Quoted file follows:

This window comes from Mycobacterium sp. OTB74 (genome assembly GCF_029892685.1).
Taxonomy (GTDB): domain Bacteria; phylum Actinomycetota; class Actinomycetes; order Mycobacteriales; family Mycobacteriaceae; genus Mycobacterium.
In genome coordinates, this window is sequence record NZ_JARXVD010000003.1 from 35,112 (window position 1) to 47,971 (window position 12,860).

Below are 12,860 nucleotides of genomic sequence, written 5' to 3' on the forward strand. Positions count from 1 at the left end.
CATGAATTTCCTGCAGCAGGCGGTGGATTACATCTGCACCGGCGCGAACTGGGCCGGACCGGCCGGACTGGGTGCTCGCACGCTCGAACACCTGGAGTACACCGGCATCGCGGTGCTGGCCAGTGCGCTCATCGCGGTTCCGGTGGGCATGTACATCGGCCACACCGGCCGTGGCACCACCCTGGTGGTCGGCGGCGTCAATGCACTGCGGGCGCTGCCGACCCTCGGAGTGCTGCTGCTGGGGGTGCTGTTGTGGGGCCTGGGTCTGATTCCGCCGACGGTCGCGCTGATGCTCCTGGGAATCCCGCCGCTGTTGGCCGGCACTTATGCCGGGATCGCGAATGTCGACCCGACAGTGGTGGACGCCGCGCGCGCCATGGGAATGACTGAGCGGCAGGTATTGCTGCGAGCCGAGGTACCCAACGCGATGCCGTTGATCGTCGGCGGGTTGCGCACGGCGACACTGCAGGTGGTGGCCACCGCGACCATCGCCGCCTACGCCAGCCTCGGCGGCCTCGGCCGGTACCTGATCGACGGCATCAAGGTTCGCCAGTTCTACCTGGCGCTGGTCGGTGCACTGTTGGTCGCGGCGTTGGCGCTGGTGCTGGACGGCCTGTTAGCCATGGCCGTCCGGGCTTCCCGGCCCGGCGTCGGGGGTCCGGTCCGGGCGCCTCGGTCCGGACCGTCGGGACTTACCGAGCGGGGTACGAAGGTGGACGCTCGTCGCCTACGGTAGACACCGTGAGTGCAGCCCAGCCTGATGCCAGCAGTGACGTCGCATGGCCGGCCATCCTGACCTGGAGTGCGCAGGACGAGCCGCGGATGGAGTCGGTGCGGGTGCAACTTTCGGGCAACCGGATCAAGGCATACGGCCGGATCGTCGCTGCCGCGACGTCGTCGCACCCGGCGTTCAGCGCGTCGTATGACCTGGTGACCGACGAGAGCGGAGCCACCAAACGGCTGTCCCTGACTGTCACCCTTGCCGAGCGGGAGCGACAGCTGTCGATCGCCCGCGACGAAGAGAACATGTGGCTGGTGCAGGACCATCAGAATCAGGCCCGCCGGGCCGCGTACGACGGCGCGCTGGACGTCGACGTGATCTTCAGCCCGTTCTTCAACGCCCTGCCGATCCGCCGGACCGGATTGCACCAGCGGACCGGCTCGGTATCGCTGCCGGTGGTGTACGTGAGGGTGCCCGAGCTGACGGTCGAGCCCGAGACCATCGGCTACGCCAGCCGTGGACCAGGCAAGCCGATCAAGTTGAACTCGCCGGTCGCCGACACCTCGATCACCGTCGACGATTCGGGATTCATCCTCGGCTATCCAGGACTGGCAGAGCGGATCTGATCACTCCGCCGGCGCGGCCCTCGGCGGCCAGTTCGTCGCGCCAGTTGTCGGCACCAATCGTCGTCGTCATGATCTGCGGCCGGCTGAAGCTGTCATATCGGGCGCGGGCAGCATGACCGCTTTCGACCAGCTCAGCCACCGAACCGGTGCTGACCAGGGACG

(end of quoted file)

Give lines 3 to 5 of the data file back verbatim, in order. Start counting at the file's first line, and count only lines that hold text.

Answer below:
In genome coordinates, this window is sequence record NZ_JARXVD010000003.1 from 35,112 (window position 1) to 47,971 (window position 12,860).

Below are 12,860 nucleotides of genomic sequence, written 5' to 3' on the forward strand. Positions count from 1 at the left end.
CATGAATTTCCTGCAGCAGGCGGTGGATTACATCTGCACCGGCGCGAACTGGGCCGGACCGGCCGGACTGGGTGCTCGCACGCTCGAACACCTGGAGTACACCGGCATCGCGGTGCTGGCCAGTGCGCTCATCGCGGTTCCGGTGGGCATGTACATCGGCCACACCGGCCGTGGCACCACCCTGGTGGTCGGCGGCGTCAATGCACTGCGGGCGCTGCCGACCCTCGGAGTGCTGCTGCTGGGGGTGCTGTTGTGGGGCCTGGGTCTGATTCCGCCGACGGTCGCGCTGATGCTCCTGGGAATCCCGCCGCTGTTGGCCGGCACTTATGCCGGGATCGCGAATGTCGACCCGACAGTGGTGGACGCCGCGCGCGCCATGGGAATGACTGAGCGGCAGGTATTGCTGCGAGCCGAGGTACCCAACGCGATGCCGTTGATCGTCGGCGGGTTGCGCACGGCGACACTGCAGGTGGTGGCCACCGCGACCATCGCCGCCTACGCCAGCCTCGGCGGCCTCGGCCGGTACCTGATCGACGGCATCAAGGTTCGCCAGTTCTACCTGGCGCTGGTCGGTGCACTGTTGGTCGCGGCGTTGGCGCTGGTGCTGGACGGCCTGTTAGCCATGGCCGTCCGGGCTTCCCGGCCCGGCGTCGGGGGTCCGGTCCGGGCGCCTCGGTCCGGACCGTCGGGACTTACCGAGCGGGGTACGAAGGTGGACGCTCGTCGCCTACGGTAGACACCGTGAGTGCAGCCCAGCCTGATGCCAGCAGTGACGTCGCATGGCCGGCCATCCTGACCTGGAGTGCGCAGGACGAGCCGCGGATGGAGTCGGTGCGGGTGCAACTTTCGGGCAACCGGATCAAGGCATACGGCCGGATCGTCGCTGCCGCGACGTCGTCGCACCCGGCGTTCAGCGCGTCGTATGACCTGGTGACCGACGAGAGCGGAGCCACCAAACGGCTGTCCCTGACTGTCACCCTTGCCGAGCGGGAGCGACAGCTGTCGATCGCCCGCGACGAAGAGAACATGTGGCTGGTGCAGGACCATCAGAATCAGGCCCGCCGGGCCGCGTACGACGGCGCGCTGGACGTCGACGTGATCTTCAGCCCGTTCTTCAACGCCCTGCCGATCCGCCGGACCGGATTGCACCAGCGGACCGGCTCGGTATCGCTGCCGGTGGTGTACGTGAGGGTGCCCGAGCTGACGGTCGAGCCCGAGACCATCGGCTACGCCAGCCGTGGACCAGGCAAGCCGATCAAGTTGAACTCGCCGGTCGCCGACACCTCGATCACCGTCGACGATTCGGGATTCATCCTCGGCTATCCAGGACTGGCAGAGCGGATCTGATCACTCCGCCGGCGCGGCCCTCGGCGGCCAGTTCGTCGCGCCAGTTGTCGGCACCAATCGTCGTCGTCATGATCTGCGGCCGGCTGAAGCTGTCATATCGGGCGCGGGCAGCATGACCGCTTTCGACCAGCTCAGCCACCGAACCGGTGCTGACCAGGGACG